With its alternative WebM video encoding technology now entering the marketplace, Google has announced plans to remove support for a widely used rival codec called H.264 favoured by Apple and Microsoft.
The move places Google instead firmly in the camp of browser makers Mozilla and Opera, which ardently desire basic web technologies to be unencumbered by patent restrictions.
"Though H.264 plays an important role in video, as our goal is to enable open innovation, support for the codec will be removed and our resources directed towards completely open codec technologies," said Mike Jazayeri, a Google product manager, in a blog post.
A codec's job is to encode and decode video and audio, a technologically complicated balancing act. Codecs must reduce file sizes and enable streaming media that doesn't overtax networks, but they also must preserve as much quality as possible — for example, by trying to discard data that the human senses won't miss much and cleverly interpolate to fill in the gaps.
One big change coming with the new HTML5 version of the web page description language is built-in support for video; most web video today employs Adobe Systems' Flash Player plug-in, which uses H.264 and other codecs under the covers. Although HTML5 video has promise, disagreements in the W3C standards group have meant the draft standard omits specifying a particular codec.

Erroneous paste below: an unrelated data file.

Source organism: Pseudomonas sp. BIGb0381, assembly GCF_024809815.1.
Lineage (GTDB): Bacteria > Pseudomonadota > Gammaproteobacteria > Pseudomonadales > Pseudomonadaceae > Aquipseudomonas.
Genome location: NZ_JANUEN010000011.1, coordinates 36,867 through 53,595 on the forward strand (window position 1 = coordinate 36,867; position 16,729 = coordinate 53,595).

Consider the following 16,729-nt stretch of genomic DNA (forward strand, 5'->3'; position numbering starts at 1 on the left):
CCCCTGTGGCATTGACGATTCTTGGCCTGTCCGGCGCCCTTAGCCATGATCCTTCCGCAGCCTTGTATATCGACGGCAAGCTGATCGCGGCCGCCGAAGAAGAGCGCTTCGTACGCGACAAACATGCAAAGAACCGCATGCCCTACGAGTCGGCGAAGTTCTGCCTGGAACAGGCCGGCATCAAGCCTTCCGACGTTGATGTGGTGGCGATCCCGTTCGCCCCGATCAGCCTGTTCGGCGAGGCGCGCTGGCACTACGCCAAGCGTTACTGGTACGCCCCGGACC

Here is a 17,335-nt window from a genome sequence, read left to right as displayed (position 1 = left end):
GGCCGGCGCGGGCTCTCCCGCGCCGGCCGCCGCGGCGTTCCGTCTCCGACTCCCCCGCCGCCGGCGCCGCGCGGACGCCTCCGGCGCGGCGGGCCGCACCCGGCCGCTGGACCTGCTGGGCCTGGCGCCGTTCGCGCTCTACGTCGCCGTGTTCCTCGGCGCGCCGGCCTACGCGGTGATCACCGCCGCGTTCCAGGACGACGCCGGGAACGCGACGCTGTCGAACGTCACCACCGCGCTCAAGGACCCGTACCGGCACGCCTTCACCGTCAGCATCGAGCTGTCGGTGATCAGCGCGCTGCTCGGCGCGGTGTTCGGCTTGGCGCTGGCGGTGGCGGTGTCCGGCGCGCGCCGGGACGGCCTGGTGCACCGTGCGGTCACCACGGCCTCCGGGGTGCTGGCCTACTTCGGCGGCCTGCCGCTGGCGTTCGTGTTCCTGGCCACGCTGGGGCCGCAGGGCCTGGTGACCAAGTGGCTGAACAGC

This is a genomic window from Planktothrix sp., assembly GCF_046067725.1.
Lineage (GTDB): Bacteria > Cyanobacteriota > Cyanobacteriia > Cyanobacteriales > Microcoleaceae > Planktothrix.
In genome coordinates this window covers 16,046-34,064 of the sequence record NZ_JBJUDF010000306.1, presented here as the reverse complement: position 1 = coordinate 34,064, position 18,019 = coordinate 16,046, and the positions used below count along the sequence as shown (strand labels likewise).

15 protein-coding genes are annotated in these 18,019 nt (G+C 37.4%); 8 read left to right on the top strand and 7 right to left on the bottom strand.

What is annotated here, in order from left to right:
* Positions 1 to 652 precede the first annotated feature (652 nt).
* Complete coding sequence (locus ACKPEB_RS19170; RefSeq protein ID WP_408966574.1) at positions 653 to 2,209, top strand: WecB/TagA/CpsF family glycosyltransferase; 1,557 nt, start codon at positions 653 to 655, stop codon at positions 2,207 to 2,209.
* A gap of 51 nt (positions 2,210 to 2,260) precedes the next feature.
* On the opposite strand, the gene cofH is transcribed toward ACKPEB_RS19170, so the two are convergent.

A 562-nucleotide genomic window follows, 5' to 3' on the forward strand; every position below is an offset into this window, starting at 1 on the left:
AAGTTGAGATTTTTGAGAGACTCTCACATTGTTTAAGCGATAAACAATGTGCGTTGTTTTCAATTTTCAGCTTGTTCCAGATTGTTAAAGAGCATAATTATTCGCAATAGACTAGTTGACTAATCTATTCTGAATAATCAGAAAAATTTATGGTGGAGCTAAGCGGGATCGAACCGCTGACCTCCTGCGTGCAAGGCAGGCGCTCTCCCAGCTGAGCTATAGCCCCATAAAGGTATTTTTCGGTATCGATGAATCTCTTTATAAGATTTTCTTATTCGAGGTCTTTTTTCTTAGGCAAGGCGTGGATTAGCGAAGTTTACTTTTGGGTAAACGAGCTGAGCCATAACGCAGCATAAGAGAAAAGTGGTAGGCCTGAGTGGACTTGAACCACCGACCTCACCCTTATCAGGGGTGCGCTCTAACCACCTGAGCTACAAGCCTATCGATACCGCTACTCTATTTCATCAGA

H.264, also called AVC, is widely supported in video cameras, Blu-ray players and many other devices, but it comes with significant royalty licensing fees from a group called MPEG LA that licenses a pool of hundreds of patents.
WebM, though, has been an open-source, royalty-free specification since Google announced it last May. It comprises the VP8 video codec Google got through its acquisition of On2 Technology and the Theora audio codec associated with an earlier and otherwise largely unsuccessful royalty-free codec effort.
It's catching on — for example, with smartphone chip support from Rockchip announced last week. Hardware decoding means computing devices can decode WebM faster and without quickly sucking batteries dry. And Adobe has pledged to build VP8 support into a future version of Flash Player.